Wrangler launches their most sustainable denim range ever

Our kinda jeans.

07 Jun 2019

We love, love, love to see legacy fashion brands addressing the almighty impact clothes-making can have on the environment. We're delighted, then, to hear today that the legendary American jeans company Wrangler are making moves to produce their denim products in a more sustainable way.

As reports, Wrangler have just launched a range called with these impressive stats: 100 per cent water reduction, 30 per cent recycled cotton, 100 per cent eco-tech finishing.

Ana visited some of Wrangler's factories in Valencia, Spain, where she learned about their newest sustainable initiative. While she was there, Wrangler's senior director of sustainability, Roian Atwood, told her that the company have decided to target the process of indigo dyeing - "because it has the most significant visual and ecological impact on the planet."

The process of dyeing jeans their signature shade of blue requires gallons of water, you see. Wrangler wanted to find a way of doing that dyeing without having quite such a monumental environmental impact. "If we can create a technology that has no waste water and that minimises the water consumption, we’ve solved for a really big industry issue,” Roain said. Indigood is the first range to use foam-dyeing technology to solve this exact problem. According to Wrangler, this process uses 60 per cent less energy and 90 per cent fewer chemicals than the usual dyeing method. It also creates zero waste.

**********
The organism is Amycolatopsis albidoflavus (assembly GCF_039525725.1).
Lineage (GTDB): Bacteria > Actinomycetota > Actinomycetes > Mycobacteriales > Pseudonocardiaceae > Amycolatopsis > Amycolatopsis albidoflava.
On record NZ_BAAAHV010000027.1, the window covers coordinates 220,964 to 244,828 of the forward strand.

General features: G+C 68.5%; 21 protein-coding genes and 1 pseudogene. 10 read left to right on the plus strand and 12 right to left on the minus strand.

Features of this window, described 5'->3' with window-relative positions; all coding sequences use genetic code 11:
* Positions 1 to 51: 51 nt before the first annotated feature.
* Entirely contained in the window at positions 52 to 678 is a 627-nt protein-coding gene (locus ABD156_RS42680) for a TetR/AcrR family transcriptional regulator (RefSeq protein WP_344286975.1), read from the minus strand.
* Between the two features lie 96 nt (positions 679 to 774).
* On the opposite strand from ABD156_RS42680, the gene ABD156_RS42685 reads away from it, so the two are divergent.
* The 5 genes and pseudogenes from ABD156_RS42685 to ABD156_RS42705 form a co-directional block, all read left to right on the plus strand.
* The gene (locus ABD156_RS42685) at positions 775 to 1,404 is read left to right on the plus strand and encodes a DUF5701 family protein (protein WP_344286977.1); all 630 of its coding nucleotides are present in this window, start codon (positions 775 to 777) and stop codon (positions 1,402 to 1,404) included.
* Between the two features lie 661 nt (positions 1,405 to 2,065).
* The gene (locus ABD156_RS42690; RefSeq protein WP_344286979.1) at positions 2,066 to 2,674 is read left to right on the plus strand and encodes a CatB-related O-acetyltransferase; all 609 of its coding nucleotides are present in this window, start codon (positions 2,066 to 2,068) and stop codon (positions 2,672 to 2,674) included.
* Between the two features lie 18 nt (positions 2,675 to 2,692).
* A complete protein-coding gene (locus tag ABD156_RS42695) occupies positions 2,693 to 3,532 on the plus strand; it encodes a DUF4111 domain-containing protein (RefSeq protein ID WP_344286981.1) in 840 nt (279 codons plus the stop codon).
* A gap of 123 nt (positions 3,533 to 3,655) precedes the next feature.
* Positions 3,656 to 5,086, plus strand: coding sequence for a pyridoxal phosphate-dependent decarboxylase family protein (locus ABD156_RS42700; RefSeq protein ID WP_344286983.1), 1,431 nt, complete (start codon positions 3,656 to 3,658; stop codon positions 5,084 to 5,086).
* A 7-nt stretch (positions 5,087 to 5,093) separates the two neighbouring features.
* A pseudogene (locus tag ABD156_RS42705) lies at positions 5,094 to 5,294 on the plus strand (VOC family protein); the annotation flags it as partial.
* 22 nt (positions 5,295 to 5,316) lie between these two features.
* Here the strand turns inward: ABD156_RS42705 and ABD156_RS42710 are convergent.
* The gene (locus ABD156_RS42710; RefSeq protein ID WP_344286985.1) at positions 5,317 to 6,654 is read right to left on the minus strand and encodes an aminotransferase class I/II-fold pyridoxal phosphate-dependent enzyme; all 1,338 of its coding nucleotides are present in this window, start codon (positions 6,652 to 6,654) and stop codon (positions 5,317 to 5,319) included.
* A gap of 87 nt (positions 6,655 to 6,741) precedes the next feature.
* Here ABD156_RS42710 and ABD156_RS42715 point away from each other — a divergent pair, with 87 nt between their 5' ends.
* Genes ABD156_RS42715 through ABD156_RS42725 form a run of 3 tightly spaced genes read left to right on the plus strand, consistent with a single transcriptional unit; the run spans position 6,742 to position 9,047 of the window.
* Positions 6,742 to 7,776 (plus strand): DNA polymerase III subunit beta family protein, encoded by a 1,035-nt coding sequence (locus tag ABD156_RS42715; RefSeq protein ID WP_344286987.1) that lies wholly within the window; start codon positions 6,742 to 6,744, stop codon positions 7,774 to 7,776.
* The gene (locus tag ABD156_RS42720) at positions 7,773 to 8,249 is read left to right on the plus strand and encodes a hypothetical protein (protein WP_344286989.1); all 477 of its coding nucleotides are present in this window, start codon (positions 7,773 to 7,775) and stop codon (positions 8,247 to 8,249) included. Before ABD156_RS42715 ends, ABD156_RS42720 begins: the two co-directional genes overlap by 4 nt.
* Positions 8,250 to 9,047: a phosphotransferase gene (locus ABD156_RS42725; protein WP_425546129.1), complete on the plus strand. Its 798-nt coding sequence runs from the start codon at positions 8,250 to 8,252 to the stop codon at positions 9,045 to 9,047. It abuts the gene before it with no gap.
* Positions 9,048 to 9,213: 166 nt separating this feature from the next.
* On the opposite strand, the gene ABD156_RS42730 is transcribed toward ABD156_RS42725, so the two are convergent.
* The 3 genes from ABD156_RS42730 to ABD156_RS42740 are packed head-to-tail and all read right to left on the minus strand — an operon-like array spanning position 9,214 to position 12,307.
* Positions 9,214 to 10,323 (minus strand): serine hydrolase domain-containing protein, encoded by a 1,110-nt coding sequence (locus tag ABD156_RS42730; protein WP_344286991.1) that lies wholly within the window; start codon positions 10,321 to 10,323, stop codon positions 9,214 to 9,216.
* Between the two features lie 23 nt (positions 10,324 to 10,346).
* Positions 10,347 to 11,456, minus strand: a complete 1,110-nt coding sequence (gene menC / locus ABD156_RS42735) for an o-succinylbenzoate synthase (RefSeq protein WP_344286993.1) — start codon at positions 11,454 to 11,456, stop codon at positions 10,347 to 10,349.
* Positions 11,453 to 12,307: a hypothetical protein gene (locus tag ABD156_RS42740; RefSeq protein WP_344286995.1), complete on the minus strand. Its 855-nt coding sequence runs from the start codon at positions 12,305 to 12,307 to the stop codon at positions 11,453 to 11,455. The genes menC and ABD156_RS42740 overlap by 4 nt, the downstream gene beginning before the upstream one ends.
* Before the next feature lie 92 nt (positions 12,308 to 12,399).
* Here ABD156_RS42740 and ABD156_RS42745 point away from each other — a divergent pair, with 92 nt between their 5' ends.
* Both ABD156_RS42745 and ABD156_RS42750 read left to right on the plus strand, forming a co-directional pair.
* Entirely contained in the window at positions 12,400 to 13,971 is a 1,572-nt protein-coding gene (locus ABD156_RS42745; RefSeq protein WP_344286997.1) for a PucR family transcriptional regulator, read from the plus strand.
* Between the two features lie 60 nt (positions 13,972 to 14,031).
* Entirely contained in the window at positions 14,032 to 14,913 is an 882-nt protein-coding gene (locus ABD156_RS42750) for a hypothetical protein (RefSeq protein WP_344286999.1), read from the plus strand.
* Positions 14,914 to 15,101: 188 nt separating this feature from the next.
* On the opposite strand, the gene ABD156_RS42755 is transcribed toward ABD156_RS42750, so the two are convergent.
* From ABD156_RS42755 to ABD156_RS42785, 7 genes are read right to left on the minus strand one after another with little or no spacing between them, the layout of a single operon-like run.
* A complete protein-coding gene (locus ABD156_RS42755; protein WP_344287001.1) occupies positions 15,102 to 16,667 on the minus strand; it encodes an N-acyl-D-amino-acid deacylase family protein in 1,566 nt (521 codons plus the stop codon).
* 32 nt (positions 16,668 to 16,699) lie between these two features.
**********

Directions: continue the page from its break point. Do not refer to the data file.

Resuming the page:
Basically, what happens is an indigo foam solution is applied dry to cotton yarn, which dyes it that classic denim blue. The yarn is then put in nitrogen to prevent oxygenation, meaning the jeans don't need to be soaked multiple times or rinsed through chemicals, which both contribute to the whopping amount of water the traditional dyeing process requires.

The Indigood technique will be used first in Wrangler’s Icons range, which is a three-piece denim capsule that came out in spring 2019.

We are seriously impressed. Hopefully, we'll see more fashion companies starting to think this way - and soon.